Similar experiments can be performed in many areas: price changes, special deals, communication policies, donations to charitable campaigns, and even organisational hierarchies. For this approach to succeed, both the experimentalist and the organisation must understand the market very well and be willing to run tests based on informed intuition.

Why are companies hesitant to adopt experimentation?

Their reluctance may be due to a combination of factors. They may be wary of applying a new method. They may be concerned about the short-term loss of benefits during the experiment (even though the cost of an experiment is nothing compared to the losses associated with not taking optimal measures). Or it may be difficult for managers to admit that they don't know the answer to a problem and need to experiment in order to find it.

Two of the greatest experts in the experimentation field, John List (co-author of The why axis) and Steve Levitt (co-author of Freakonomics), have written articles that give practical advice on how to perform useful experiments. These articles, Why economists should conduct field experiments and Field experiments in economics, draw on the authors' academic knowledge to explain how experimentation can be applied to real-life decisions.

Business executives want to learn what works and what doesn't to make quick decisions

These insights show that the objectives of academia and the corporate world are compatible, if not necessarily identical. Academics want to understand exactly why something happens, while business executives want to learn what works and what doesn't to make quick decisions.

Whenever academics and business executives collaborate on an experiment, it is crucial to establish a solid agreement among the parties involved. In most cases, a confidentiality agreement should be reached to establish what results are publishable and under what conditions, with the aim of ensuring that competitors cannot benefit from the knowledge generated.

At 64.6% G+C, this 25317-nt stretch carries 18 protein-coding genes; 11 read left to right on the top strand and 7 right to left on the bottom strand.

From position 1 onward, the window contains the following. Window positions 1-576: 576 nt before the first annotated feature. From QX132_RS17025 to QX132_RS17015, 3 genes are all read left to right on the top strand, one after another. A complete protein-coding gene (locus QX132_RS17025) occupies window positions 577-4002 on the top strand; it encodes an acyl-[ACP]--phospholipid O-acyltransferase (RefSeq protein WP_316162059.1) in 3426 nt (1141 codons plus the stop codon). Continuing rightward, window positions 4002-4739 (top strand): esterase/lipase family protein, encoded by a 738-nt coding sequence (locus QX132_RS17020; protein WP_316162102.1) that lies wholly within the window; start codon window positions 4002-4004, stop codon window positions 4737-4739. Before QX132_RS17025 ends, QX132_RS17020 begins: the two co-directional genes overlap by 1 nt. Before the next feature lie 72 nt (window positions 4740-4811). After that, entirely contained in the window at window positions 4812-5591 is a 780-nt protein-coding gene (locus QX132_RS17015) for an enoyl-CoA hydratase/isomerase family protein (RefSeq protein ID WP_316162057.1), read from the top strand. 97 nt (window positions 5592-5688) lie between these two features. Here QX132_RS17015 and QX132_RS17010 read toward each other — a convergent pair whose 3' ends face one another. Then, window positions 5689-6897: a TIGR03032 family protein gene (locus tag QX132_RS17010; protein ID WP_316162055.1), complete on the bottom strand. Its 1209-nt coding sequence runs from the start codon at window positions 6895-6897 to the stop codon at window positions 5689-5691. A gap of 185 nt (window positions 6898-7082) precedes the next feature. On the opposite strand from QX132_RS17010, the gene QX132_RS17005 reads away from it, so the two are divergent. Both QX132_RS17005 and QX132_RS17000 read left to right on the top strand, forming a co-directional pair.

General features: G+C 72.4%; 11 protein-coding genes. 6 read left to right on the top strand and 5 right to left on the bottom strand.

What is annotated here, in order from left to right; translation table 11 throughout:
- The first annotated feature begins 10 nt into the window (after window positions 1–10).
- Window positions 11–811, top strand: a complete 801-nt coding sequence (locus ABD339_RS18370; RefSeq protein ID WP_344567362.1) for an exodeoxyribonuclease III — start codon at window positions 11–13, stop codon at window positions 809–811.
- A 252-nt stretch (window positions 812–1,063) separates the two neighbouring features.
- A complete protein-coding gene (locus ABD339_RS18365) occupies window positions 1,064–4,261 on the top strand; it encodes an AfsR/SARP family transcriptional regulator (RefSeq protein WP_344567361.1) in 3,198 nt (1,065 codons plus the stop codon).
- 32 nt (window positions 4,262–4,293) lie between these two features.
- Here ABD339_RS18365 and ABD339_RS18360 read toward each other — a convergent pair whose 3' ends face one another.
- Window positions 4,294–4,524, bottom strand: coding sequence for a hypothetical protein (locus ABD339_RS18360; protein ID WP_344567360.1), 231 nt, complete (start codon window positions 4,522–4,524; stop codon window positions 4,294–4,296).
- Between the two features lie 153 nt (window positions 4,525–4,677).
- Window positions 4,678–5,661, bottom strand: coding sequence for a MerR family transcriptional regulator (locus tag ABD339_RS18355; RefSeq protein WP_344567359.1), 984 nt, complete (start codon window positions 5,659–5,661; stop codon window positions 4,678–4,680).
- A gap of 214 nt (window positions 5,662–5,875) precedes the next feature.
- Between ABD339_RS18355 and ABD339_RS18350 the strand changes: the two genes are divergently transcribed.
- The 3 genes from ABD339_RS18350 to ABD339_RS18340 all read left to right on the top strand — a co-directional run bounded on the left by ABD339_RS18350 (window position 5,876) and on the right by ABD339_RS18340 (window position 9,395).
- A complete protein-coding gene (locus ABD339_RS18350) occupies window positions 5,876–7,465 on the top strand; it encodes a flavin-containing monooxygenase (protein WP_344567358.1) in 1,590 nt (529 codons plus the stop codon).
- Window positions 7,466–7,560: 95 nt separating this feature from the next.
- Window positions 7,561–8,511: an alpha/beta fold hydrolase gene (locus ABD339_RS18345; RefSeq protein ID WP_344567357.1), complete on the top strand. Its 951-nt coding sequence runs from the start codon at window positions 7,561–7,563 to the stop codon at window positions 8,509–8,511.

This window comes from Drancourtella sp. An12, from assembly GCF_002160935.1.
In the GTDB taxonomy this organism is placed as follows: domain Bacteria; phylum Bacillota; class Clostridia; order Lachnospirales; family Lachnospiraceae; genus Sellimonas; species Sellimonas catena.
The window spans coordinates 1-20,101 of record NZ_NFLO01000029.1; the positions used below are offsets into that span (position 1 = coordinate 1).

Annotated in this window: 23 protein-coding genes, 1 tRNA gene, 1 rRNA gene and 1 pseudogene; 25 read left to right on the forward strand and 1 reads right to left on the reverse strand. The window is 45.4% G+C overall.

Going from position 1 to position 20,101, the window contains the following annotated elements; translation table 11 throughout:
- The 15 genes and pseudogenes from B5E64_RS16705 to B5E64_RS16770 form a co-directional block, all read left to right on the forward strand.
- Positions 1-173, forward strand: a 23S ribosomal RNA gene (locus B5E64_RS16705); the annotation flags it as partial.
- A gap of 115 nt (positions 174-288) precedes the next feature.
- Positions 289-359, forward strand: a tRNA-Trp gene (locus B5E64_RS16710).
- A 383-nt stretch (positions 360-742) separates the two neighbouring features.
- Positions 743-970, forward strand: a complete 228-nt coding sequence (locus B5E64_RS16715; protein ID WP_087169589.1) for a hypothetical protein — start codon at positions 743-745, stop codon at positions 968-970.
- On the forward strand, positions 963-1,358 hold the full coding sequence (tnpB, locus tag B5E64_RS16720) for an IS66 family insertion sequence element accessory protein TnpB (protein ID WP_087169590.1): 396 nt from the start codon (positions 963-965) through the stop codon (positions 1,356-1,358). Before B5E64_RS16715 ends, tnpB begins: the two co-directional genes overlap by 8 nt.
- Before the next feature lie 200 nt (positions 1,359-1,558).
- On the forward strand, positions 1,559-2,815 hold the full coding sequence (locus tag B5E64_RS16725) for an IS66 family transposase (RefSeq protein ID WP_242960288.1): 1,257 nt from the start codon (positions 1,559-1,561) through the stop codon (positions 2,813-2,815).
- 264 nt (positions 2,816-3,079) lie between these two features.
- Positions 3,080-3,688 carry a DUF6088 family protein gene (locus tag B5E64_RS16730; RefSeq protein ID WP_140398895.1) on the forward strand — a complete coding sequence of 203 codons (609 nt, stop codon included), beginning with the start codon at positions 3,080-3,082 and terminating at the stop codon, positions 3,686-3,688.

It is also important to understand that the parties' incentives are multiple: behavioural economists are primarily interested in publishing their findings, but the inability to publish can be offset by access to a novel data source or economic compensation.

By way of example, this article explains how a colleague and I studied ways of encouraging customers of a supermarket chain to answer questionnaires about consumer habits. I consider this to be one of my most interesting academic works, because it enabled us to understand a market and a type of incentive that were poorly understood at the time.

I encourage you to perform an exercise of modesty and honesty: consider making decisions based on evidence from experimental tests rather than what your intuition tells you will work.

Even if you are an expert in your field and your intuition is correct, there are still various degrees of freedom – method, sample size, expected effect quantification – that make experimentation interesting.

Remember: experimentation does not involve changing many things at once. Making multiple changes only serves to obscure the real cause. With patience, you can learn much more by applying the scientific method to truly understand the reasons behind a phenomenon.

Read the original knowledge article in Spanish on Nada es Gratis.